Are these federal jobs worth it?

Real people do these jobs. Talk about a hard day at work. The federal jobs described below, and many more not listed here, address some of America’s most complex issues and problems.

What I want to know is this: Are these jobs worth the money, or any amount of money, that the employee receives for the headaches, frustrations, difficult negotiations, etc., that will undoubtedly be part of these positions?

Take, for example, the State Department analyst who is responsible for promoting communication and cooperation among the various government agencies and private sector organizations that support the US mission in Iraq, Afghanistan, and Pakistan. This employee is the ultimate negotiator and must demonstrate optimal patience, negotiation skills, flexibility, and the ability to navigate complex national and international security issues.

Is this job worth $51,630.00 – $81,204.00 a year?

Here are some real-life examples of challenging federal jobs:

1. DC Ranger: Is this job worth $89,033.00 – $115,742.00 a year?


Negotiate the terms of right-of-way permits that authorize the use and occupation of National Park Service lands within the various units of the National Capital Region in response to requests submitted by the government of the District of Columbia for a wide variety of municipal projects, from the US Army Corps of Engineers for wetland rehabilitation and utility installations and upgrades, the Washington Metropolitan Area Transit Authority for new and expanded metrorail installations, from private utility companies for new and expanded telecommunications installations and electric power lines, and from a variety of Federal, State and local government agencies for various utility connections, including those of a sensitive nature serving agencies of the Department of Defense and Homeland Security.

my take:

This federal employee must be an incredible multitasker, problem solver, negotiator, communicator, and coalition builder. He or she needs to know the ins and outs of real estate and be tough and KEEP their GROUND (The American Public’s Ground). To me, this job seems too much for one person. This work should be divided among at least 2 or 3 workers, so that each member of the team can specialize and work with a particular topic or target audience.

2. USDA Stakeholder Analyst: Is this job worth $62,467.00 – 97,333.00 a year?


Maintain contacts and establish relationships with organizations including, but not limited to, those representing segments of the dairy, beef, poultry, swine, and equine industries; horticultural production; biotechnology industries and associations; wildlife organizations; and animal welfare interests.

my take:

I am amazed that this work serves to protect not only humans with respect to food safety, but also the welfare of animals. This analyst must be a subject matter expert who can speak to all types of agricultural experts and represent USDA regarding all types of issues and requests from defense and manufacturing organizations with specific interests to protect. This USDA stakeholder analyst will represent the American taxpayer before these groups. This is important work, because we all like to eat healthy food and we like to be outdoors.

3. Chief Scientific and Technical Advisor (CSTA) for Flight Loads/Aeroelasticity: Is this job worth between $114,600.00 and $168,500.00 a year?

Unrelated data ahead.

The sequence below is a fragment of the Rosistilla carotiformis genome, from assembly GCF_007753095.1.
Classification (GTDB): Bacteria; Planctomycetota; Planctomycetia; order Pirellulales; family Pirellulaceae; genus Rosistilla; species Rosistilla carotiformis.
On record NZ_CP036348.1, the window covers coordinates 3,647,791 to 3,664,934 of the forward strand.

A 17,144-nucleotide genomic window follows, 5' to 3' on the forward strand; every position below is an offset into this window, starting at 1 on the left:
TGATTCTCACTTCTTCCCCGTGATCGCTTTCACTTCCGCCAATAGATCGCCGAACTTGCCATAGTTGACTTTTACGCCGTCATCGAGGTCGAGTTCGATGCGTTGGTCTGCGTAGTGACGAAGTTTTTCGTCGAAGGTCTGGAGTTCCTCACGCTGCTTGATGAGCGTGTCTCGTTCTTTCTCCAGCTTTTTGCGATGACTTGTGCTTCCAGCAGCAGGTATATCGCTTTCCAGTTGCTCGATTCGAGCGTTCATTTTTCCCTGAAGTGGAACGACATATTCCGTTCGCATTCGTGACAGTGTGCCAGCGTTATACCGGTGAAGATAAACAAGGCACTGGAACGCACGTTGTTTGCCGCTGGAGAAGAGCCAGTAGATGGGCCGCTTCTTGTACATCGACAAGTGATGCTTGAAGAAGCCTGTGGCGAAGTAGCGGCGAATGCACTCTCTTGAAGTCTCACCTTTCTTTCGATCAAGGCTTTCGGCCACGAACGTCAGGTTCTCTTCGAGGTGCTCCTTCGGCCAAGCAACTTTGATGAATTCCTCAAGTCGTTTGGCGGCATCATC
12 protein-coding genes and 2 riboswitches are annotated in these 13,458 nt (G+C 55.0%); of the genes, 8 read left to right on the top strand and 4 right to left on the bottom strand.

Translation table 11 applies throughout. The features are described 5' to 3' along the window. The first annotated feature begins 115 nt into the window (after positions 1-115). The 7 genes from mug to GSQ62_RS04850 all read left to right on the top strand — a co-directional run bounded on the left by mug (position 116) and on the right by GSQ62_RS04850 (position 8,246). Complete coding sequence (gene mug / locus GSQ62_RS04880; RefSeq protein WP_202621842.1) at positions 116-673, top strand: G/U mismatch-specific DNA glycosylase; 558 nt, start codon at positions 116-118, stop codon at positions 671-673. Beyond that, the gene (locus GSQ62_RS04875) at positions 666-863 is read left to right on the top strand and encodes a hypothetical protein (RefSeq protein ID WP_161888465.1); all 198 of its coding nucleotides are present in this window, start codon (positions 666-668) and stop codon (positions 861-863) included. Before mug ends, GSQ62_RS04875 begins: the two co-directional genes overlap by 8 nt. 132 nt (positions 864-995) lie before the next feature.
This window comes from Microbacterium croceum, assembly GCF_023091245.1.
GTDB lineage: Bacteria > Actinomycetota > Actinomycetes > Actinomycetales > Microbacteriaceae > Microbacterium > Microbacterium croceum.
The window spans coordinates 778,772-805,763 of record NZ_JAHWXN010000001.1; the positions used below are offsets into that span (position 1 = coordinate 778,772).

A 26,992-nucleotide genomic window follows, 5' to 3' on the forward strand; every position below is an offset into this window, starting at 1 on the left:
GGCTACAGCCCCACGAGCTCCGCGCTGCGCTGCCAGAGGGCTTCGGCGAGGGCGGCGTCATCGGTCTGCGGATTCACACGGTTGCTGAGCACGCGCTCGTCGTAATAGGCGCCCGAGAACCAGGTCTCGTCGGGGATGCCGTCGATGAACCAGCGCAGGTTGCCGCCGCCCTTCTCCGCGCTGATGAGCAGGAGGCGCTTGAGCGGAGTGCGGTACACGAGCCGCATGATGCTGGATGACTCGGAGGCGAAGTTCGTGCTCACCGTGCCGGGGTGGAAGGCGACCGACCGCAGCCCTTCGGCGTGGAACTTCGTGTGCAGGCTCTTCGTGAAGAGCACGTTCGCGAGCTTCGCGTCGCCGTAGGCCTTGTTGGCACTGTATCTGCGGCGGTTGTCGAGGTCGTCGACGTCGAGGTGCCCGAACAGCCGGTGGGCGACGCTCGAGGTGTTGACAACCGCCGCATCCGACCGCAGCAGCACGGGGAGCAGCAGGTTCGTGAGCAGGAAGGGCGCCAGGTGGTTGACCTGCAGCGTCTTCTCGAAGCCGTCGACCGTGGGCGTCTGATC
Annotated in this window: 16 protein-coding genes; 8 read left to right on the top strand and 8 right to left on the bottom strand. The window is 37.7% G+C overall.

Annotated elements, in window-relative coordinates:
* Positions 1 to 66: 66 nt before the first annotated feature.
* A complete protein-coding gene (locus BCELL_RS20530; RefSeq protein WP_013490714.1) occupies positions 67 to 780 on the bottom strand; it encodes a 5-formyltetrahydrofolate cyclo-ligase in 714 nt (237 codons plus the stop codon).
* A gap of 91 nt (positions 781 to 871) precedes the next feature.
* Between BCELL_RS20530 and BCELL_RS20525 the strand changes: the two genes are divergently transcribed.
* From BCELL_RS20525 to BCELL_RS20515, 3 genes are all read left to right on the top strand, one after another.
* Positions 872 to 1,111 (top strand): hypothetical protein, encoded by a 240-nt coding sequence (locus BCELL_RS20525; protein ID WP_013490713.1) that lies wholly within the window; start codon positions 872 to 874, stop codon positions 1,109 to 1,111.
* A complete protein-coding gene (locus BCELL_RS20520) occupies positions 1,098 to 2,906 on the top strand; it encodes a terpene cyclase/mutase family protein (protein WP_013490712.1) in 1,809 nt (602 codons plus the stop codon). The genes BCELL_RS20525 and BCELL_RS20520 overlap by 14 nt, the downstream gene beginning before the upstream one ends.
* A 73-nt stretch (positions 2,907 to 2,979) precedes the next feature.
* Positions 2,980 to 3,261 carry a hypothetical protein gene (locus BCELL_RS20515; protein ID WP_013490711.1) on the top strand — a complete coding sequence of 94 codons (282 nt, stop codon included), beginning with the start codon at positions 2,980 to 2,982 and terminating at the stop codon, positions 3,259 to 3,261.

Serve as the FAA-recognized expert for structural loads on fixed-wing aircraft and defines and promotes new technologies in flight and ground loads to establish leadership in the field.

my take:

This job is a lot of pressure for one person. Airline manufacturers will depend on new and updated payload policies from this chief scientist, who must continually update his expertise on new technologies. American public life depends on this work.

4. Veterans Administration Budget Analyst: Is this AD-0560-13/15 job worth undisclosed dollars?


Estimates for Congress of veterans’ needs for the costs of providing emergency, acute, and long-term care, specialized care for women veterans, treatment of diseases resulting from exposure to environmental hazards, and residential and community care.

my take:

America’s veterans have tremendous needs and the VA has tremendous budget challenges. This budget analyst must analyze, present solid facts, be a strong advocate, and negotiate for veterinarians and families. This person helps thousands of people.

5. Army Food Service Worker: Is this job worth $9.98 – $13.16 per hour?


Clean the cafeteria with a ‘task sequence’. Perform a variety of tasks that have multiple steps or a sequence of tasks that require attention to work operations in a kitchen or dining room following established procedures.

my take:

This food service worker must be diligent, responsible, upright and hard working! Military personnel will appreciate a clean and organized kitchen. This is a good job to help the morale of soldiers and their families.


All of these positions will require specialized experience to land the job. But they will need MUCH more than that. The skills necessary to perform well in these positions will require: communications, interpersonal relationships, negotiation, advocacy, coalition building, problem solving, vision, strategic thinking, subject matter knowledge, and more.

The people who are hired for these positions will handle some of the biggest challenges facing the federal government today. These positions require more involvement and performance than average. Are you interested in dedicating yourself to a complex and important mission? If so, read more jobs like these at

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